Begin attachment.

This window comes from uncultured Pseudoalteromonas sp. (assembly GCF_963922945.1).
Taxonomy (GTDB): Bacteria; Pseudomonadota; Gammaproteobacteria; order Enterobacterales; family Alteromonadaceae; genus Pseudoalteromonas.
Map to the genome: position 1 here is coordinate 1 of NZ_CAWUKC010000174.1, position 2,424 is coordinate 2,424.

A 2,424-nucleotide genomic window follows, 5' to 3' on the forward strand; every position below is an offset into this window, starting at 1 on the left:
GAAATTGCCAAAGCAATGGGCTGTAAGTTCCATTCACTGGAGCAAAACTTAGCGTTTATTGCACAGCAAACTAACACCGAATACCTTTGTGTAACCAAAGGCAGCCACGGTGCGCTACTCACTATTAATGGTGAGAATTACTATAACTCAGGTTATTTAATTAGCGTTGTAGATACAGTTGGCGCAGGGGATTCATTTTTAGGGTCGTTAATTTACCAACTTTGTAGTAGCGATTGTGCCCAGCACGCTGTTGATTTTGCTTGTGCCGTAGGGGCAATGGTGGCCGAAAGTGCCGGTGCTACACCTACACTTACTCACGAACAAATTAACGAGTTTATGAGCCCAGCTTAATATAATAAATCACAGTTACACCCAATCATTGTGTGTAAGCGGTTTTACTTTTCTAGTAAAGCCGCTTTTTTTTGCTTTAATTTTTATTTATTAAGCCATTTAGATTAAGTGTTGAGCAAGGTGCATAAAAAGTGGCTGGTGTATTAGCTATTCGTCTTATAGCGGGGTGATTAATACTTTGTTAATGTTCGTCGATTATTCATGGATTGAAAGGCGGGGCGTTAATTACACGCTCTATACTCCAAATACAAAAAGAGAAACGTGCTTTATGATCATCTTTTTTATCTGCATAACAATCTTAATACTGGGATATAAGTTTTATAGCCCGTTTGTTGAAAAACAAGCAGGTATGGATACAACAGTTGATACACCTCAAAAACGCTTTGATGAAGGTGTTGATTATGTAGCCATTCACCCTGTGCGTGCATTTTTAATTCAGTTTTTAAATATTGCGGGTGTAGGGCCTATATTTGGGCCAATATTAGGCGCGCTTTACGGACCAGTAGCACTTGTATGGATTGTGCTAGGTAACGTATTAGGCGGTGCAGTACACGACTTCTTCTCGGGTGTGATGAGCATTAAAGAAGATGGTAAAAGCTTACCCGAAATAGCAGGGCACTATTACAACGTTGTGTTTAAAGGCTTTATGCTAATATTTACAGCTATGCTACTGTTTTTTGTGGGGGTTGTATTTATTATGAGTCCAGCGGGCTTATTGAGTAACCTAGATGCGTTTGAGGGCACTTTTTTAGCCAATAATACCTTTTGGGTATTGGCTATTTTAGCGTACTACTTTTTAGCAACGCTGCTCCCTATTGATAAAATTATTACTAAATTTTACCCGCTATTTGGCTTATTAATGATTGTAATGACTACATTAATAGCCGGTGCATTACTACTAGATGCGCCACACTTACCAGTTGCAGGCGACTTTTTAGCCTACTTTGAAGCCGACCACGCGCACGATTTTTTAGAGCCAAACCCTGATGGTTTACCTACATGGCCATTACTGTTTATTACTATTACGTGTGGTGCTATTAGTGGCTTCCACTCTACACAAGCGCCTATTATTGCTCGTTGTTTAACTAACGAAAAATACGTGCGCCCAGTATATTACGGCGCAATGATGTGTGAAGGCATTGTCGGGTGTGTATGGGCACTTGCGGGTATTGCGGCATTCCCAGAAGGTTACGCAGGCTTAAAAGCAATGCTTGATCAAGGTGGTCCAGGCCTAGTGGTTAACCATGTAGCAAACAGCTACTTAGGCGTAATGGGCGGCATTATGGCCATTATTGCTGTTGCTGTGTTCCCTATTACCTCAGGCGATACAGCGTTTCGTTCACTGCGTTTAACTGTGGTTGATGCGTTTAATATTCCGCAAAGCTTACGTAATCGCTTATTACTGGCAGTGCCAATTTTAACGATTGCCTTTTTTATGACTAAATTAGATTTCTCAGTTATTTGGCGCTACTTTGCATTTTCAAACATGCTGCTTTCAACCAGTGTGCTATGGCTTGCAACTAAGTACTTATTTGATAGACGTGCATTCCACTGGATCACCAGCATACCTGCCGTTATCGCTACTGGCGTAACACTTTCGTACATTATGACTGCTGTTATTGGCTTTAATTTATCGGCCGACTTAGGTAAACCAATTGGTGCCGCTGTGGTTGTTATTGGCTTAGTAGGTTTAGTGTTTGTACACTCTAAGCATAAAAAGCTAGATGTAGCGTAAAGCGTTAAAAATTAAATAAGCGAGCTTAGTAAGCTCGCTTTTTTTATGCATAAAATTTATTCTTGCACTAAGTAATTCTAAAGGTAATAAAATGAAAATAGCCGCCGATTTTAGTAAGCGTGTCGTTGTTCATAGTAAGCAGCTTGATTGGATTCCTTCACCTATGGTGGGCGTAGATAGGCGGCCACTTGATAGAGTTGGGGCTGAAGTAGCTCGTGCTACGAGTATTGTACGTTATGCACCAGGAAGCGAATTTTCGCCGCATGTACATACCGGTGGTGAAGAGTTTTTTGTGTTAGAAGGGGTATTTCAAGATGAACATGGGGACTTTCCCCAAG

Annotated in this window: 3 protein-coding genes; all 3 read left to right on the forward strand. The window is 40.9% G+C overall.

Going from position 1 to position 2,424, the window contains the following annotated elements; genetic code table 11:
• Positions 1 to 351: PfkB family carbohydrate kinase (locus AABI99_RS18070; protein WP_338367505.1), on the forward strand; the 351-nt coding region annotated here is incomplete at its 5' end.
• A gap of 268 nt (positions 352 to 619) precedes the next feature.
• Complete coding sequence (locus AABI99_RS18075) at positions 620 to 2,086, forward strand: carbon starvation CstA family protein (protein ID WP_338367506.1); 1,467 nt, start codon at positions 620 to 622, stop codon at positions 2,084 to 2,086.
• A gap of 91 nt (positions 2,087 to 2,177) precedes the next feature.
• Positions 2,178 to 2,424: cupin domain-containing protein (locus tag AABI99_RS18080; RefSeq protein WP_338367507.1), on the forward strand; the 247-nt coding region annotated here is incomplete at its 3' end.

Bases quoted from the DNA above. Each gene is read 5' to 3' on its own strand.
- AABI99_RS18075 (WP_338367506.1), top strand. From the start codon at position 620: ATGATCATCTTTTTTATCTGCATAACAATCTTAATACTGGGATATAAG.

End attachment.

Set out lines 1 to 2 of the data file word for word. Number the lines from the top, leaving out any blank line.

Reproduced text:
This window comes from uncultured Pseudoalteromonas sp. (assembly GCF_963922945.1).
Taxonomy (GTDB): Bacteria; Pseudomonadota; Gammaproteobacteria; order Enterobacterales; family Alteromonadaceae; genus Pseudoalteromonas.